Last Tuesday I wanted to make an urgent international, ‘on-line’, bank payment but unfortunately after trying three times, each time having to re-enter the same data, the OTP security authorization code that the bank sends through via SMS did not arrive. I  mucked around for more than half an hour trying to process one payment and then finally gave up.

Next morning I tried again but OTP code still didn’t arrive, so I phoned a very polite man in support who told me that he could not understand why it didn’t work but he would process the payment manually for me.  After literally half an hour of him trying things out and then me laboriously telling him all the details of the transfer, he said the payment was ready to go, except for one thing “someone from our security department will phone you to make a cross check to be sure you are who you say you are.”

One hour past, and then two, and finally five – nothing, no call. But then, just as I had shut down my PC and locked the back door to leave home for Brussels and my book launch event, a lady called Sally phoned me asking if I could identify myself. I told her my name then she asked my wife’s name and asked the following question “Please can you tell me the available balance on your account” I asked what she exactly meant and she said it is the amount you have on your account plus the available overdraft facility allocated to the account.  I told her that this was a business account and the balance changes hourly but that I could tell her roughly the amount that was on the account that morning and the amount due to be transferred. But Sally wanted to know the exact number. I told her that what she was asking was almost impossible and that could she please ask me a different id question, if it was absolutely necessary. But Sally decided not to help me any further and put the phone down on me, without even a ‘sorry’ or ‘goodbye’.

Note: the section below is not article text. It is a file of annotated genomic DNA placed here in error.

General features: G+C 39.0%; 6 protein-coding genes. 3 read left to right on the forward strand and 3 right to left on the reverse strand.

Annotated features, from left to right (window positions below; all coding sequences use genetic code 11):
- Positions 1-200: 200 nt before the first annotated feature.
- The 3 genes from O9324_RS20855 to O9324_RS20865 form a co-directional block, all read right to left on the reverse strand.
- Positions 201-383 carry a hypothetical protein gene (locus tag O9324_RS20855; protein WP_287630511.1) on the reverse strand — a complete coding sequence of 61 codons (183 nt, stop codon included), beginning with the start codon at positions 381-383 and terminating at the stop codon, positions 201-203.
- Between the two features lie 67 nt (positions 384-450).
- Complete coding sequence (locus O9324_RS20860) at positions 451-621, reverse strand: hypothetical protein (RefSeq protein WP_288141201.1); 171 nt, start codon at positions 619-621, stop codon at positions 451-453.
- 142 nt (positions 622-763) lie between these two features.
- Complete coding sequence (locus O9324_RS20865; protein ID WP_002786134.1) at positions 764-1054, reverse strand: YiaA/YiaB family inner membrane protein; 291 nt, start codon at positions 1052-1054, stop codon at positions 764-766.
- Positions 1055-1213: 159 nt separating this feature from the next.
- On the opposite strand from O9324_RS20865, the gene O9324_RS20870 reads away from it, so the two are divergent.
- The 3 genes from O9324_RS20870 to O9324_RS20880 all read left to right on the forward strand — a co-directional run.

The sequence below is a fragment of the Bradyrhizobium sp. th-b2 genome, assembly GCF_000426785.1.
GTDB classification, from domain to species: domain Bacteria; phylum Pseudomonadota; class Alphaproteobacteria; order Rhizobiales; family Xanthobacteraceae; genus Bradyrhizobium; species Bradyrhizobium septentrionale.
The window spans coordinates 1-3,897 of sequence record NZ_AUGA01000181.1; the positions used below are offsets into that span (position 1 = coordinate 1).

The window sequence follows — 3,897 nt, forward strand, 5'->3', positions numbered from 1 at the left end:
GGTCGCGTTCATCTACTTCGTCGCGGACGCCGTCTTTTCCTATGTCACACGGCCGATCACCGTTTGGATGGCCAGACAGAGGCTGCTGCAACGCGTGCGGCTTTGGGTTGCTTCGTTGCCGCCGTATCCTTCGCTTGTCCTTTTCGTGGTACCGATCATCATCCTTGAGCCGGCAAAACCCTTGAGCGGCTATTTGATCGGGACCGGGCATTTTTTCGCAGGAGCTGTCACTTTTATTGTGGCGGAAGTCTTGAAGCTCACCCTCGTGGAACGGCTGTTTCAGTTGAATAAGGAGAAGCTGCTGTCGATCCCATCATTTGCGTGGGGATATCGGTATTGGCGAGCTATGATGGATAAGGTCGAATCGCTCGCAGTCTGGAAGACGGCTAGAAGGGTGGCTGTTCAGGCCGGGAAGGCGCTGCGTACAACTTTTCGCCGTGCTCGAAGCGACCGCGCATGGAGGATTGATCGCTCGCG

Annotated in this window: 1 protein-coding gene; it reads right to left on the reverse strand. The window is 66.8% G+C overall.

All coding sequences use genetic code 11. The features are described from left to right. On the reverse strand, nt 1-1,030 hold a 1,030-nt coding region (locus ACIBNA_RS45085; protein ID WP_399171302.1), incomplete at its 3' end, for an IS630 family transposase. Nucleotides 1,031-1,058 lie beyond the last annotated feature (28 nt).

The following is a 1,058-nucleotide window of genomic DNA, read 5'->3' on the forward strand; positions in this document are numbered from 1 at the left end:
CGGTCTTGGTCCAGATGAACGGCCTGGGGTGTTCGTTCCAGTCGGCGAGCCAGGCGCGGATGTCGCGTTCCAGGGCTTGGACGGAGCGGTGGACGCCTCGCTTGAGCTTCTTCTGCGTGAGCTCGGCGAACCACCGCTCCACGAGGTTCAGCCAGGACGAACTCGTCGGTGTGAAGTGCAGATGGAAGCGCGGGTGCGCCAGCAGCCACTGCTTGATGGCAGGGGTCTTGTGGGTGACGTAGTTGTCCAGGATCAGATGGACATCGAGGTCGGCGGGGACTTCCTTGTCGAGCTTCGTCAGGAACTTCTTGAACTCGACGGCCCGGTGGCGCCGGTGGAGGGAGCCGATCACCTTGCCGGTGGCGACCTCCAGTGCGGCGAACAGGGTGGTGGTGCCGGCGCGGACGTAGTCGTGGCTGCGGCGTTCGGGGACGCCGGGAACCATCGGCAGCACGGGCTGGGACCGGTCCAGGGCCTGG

I wouln’t have minded so much had Sally been a computer, at least I would have understood because you don’t expect a computer to be flexible.  Being mad with a computer is not the same as being mad with a human. But Sally was a human, I am sure of it.

Humans can think and reason, humans can understand the responses of their clients, humans also know that it was Sally that phoned me on my mobile phone and that I had identified myself already by answering it with my name.

If this is really the direction that our international banks are taking us in, I have to wonder if there is any hope at all?  

As soon as you can, please banks, remove humans that only respond to what is on their screens and encourage them to think on their feet and do what humans are good at. And please, make your systems flexible so that people like Sally are able to support their customer, rather than make their life a whole lot worse!

Have a nice week,

Harley